Catching a mood on Facebook

Positive and negative emotions spread on social network

SAN DIEGO — Facebook users can spread emotions to their online connections just by posting a written message, or status update, that’s positive or negative, says a psychologist who works for the wildly successful social network.

This finding challenges the idea that emotions get passed from one person to another via vocal cues, such as rising or falling tone, or by a listener unconsciously imitating a talker’s body language, said Adam Kramer on January 27 at the annual meeting of the Society for Personality and Social Psychology. Kramer works at Facebook’s headquarters in Palo Alto, Calif.

“It’s time to rethink how emotional contagion works, since vocal cues and mimicry aren’t needed,” Kramer said. “Facebook users’ emotion leaks into the emotional worlds of their friends.”

Preliminary evidence that the emotional undercurrent of a person’s online messages affect his or her friends supports Kramer’s argument, says psychology graduate student Jamie Guillory of Cornell University in Ithaca, N.Y. Guillory and Cornell psychologist Jeffrey Hancock found that groups of three friends communicating by instant messaging used a greater number of negative words and solved a joint task better after one friend had just watched a film clip showing one child bullied by a bigger kid, versus a neutral film clip.

When one friend saw the bullying clips, Guillory suggested, his or her negative feelings spread via written messages to the others and stimulated more active group discussions about the experimental task: coming up with tips to survive freshman year in college.

Volunteers in that study reported not knowing when their friends had seen the bullying clip. Facebook members may also unknowingly pick up on what their friends feel by reading status updates, Guillory speculated.

Kramer used a computer program to identify words signifying positive and negative emotions in Facebook status updates posted by 1 million English-speaking users over three consecutive days in 2010. He did the same for status updates posted by friends of those Facebook users over the next three consecutive days. Since each user had about 150 Facebook friends, Kramer’s study included about 150 million people. More than 800 million people overall use Facebook, he said.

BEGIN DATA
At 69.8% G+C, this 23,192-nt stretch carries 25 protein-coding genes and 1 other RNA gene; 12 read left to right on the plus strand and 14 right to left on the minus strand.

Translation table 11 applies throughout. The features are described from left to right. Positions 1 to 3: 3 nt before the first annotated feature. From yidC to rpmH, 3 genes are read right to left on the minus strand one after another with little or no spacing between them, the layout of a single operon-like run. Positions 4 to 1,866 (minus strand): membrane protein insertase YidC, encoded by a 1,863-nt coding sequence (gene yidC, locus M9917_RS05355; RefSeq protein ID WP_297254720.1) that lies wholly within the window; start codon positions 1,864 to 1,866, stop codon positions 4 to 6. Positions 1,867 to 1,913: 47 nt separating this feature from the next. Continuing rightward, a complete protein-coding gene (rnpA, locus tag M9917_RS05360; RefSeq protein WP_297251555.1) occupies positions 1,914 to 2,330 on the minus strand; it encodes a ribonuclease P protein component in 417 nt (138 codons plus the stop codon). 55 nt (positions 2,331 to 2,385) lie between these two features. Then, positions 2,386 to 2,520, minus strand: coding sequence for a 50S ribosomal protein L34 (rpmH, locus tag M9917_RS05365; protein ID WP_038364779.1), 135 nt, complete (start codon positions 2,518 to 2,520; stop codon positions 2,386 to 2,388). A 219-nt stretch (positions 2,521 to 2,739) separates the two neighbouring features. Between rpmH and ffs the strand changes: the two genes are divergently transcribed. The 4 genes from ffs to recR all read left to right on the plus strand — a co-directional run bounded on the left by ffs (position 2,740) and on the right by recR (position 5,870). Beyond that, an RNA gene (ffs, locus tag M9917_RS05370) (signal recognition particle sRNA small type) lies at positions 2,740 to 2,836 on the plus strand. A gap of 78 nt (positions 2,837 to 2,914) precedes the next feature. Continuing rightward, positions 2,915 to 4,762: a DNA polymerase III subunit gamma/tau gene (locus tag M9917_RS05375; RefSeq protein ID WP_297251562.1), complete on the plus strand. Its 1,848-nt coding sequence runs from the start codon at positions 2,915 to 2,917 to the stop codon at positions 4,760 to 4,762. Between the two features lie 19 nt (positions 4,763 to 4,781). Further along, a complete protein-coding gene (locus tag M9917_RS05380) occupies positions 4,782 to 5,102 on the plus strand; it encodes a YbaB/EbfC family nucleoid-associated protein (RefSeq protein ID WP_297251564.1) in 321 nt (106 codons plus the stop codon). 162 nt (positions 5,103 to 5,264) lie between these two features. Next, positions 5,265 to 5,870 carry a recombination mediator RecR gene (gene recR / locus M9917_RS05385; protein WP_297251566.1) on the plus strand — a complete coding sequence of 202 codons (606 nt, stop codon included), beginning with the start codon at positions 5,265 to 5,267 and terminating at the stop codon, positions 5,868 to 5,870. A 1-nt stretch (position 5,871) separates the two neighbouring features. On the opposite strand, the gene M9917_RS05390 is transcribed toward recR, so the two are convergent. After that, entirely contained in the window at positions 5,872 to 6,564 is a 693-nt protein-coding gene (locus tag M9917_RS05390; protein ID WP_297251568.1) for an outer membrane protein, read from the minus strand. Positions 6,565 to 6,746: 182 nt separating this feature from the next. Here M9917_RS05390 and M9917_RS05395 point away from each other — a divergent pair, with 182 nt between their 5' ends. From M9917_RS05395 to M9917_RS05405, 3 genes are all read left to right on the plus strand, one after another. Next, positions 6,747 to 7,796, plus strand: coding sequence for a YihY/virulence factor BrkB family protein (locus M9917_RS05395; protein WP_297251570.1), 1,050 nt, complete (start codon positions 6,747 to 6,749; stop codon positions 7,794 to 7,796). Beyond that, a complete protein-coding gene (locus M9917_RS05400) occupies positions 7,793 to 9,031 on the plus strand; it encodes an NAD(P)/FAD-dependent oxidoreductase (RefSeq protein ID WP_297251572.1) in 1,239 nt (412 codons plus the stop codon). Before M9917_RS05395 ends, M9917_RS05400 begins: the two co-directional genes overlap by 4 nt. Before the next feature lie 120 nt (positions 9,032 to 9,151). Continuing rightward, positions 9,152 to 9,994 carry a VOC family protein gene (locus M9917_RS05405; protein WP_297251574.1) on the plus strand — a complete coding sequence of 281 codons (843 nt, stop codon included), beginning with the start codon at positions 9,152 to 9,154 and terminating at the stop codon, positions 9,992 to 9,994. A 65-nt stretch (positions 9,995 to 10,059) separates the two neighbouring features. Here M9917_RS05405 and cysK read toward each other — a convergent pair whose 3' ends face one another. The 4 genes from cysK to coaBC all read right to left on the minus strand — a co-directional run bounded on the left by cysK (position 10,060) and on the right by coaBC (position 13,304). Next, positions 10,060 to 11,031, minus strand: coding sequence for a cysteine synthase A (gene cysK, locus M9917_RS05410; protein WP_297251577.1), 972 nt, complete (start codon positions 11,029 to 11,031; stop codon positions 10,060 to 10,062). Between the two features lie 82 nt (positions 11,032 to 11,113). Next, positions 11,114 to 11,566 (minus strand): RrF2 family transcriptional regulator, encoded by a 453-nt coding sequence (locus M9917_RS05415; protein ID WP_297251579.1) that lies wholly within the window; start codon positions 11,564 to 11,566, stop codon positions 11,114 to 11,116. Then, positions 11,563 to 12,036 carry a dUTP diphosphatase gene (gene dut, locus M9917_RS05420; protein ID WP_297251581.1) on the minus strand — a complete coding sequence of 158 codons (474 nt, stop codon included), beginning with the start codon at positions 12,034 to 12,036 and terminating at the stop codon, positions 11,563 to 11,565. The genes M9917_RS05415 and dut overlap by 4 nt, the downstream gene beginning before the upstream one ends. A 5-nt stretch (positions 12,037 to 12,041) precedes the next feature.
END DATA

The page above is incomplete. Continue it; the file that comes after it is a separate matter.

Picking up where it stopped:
When a user’s status update included more positive than negative words, updates by that user’s friends posted three days later included an average of 7 percent more positive words and 1 percent fewer negative words compared with their updates just before the user’s post appeared. A corresponding pattern appeared after users posted updates with a surplus of negative words.

“That’s not a huge effect, but it’s a real effect,” Kramer said. Across the entire study group, three days after users posted positive updates, the number of updates containing positive words rose by 1.4 million and the number featuring negative words dropped by 679,000 relative to the day before, he reported.

Kramer found the same results whether users’ updates were sampled at the beginning or the end of the week. So any tendency to feel happier on Friday and sadder on Monday didn’t influence emotional trends in status updates.

There’s no way to know if friends actually viewed users’ updates from three days before, he acknowledged. But the findings point to a subtle form of emotional contagion that ripples across the ocean of Facebook users, he concluded.

Bruce Bower has written about the behavioral sciences for Science News since 1984. He writes about psychology, anthropology, archaeology and mental health issues.

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